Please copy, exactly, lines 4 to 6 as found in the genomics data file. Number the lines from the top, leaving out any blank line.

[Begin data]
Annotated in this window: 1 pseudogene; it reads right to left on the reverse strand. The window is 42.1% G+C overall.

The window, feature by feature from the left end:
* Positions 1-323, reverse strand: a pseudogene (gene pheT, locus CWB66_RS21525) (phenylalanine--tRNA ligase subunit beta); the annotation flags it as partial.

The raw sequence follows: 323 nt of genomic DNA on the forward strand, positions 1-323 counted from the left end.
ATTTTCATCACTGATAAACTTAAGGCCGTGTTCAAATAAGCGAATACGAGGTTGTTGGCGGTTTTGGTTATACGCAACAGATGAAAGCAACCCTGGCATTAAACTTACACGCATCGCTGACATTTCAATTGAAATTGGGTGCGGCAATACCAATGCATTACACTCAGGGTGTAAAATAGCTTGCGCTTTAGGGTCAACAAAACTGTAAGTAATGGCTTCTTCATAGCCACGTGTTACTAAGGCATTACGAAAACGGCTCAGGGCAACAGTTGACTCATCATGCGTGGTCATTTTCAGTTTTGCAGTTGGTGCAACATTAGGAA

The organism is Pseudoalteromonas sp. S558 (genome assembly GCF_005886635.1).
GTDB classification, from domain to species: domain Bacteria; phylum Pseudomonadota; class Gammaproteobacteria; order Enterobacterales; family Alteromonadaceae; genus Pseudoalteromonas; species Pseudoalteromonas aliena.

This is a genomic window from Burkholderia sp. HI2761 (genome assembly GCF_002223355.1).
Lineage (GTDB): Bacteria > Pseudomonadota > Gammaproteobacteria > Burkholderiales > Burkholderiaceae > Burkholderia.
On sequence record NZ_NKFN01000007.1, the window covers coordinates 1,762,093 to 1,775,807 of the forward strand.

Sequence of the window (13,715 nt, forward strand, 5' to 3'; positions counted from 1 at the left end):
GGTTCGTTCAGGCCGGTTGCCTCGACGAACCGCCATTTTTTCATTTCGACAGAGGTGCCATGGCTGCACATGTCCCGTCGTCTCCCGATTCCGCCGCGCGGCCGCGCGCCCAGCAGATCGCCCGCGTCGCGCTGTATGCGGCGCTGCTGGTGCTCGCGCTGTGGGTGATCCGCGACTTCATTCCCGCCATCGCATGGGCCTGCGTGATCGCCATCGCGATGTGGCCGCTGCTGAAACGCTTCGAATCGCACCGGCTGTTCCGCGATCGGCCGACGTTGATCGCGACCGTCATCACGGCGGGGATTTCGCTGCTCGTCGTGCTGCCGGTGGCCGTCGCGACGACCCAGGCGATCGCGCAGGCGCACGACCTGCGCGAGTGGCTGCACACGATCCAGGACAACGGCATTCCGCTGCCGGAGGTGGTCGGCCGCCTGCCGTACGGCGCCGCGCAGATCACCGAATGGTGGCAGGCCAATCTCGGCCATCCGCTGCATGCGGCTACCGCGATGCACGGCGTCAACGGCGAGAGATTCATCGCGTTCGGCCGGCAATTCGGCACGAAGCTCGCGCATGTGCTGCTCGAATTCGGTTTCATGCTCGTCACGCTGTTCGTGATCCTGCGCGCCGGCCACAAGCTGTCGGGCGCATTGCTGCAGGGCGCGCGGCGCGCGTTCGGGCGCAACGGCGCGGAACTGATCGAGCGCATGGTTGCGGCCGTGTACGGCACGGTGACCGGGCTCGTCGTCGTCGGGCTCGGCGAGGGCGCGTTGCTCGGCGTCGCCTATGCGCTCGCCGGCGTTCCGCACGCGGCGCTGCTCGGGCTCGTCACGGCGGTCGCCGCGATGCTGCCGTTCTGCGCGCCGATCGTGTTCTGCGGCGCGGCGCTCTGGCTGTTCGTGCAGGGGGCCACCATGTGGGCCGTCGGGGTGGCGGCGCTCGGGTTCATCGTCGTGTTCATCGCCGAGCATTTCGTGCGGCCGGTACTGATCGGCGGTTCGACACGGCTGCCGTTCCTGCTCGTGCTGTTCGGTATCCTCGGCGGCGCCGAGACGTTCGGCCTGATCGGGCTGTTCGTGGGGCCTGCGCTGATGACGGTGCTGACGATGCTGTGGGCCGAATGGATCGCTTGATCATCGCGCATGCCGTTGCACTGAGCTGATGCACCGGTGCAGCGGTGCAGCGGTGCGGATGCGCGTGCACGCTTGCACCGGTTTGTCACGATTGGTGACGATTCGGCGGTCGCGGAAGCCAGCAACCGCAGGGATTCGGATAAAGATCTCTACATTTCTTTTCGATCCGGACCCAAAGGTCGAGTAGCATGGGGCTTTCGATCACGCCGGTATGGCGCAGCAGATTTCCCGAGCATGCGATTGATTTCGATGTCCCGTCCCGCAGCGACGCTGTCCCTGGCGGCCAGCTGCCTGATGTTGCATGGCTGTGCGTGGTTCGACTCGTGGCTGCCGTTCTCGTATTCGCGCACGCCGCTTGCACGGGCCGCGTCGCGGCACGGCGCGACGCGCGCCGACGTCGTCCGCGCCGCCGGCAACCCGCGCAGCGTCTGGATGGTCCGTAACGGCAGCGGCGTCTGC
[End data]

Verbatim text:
The raw sequence follows: 323 nt of genomic DNA on the forward strand, positions 1-323 counted from the left end.
ATTTTCATCACTGATAAACTTAAGGCCGTGTTCAAATAAGCGAATACGAGGTTGTTGGCGGTTTTGGTTATACGCAACAGATGAAAGCAACCCTGGCATTAAACTTACACGCATCGCTGACATTTCAATTGAAATTGGGTGCGGCAATACCAATGCATTACACTCAGGGTGTAAAATAGCTTGCGCTTTAGGGTCAACAAAACTGTAAGTAATGGCTTCTTCATAGCCACGTGTTACTAAGGCATTACGAAAACGGCTCAGGGCAACAGTTGACTCATCATGCGTGGTCATTTTCAGTTTTGCAGTTGGTGCAACATTAGGAA

The organism is Pseudoalteromonas sp. S558 (genome assembly GCF_005886635.1).